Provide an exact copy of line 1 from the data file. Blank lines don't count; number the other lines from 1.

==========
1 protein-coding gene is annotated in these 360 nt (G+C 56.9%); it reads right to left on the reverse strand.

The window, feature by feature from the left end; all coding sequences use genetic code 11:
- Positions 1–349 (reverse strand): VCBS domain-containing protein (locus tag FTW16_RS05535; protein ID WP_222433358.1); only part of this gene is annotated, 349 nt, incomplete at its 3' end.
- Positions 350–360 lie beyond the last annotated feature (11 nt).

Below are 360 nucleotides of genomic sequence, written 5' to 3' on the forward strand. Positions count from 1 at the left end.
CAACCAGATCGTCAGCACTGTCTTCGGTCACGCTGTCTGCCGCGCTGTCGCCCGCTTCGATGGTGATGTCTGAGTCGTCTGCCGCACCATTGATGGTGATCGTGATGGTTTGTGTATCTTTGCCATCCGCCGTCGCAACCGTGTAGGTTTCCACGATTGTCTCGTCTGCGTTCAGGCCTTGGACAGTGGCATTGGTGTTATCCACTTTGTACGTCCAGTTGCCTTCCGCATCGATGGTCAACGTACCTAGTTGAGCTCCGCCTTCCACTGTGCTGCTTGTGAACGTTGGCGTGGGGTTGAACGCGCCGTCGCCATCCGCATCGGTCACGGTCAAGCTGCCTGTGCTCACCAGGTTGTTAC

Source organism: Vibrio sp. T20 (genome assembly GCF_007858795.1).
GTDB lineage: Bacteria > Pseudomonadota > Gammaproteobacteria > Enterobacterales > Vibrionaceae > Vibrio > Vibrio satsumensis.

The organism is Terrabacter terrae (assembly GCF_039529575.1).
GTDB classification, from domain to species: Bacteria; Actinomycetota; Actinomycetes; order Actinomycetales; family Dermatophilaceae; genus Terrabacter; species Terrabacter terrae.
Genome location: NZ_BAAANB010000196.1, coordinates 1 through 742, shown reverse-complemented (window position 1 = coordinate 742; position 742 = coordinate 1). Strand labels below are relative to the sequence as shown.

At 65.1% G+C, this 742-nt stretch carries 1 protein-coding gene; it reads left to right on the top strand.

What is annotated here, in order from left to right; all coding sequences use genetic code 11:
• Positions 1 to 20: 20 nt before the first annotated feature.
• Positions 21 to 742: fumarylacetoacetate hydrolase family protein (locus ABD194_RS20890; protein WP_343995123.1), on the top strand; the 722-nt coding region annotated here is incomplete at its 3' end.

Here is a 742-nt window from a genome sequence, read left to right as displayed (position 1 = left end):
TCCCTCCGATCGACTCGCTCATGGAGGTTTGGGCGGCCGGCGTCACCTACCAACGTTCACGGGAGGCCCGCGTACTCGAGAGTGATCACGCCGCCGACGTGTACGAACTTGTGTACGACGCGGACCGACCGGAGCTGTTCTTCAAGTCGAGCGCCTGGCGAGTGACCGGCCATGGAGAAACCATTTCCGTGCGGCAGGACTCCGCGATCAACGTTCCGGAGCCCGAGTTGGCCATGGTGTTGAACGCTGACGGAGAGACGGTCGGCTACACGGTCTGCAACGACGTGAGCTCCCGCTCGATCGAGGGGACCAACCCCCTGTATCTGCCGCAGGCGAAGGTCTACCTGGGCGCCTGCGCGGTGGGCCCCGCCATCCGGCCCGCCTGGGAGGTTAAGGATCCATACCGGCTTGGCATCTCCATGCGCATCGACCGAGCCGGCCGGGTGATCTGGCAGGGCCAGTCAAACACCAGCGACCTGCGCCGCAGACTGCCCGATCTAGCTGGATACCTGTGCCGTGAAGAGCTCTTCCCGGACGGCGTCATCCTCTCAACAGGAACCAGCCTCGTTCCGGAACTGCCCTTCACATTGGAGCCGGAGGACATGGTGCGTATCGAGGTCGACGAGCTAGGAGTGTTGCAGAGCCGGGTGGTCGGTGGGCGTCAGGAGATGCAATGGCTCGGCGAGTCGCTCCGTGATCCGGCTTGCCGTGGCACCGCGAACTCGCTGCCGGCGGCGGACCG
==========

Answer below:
1 protein-coding gene is annotated in these 360 nt (G+C 56.9%); it reads right to left on the reverse strand.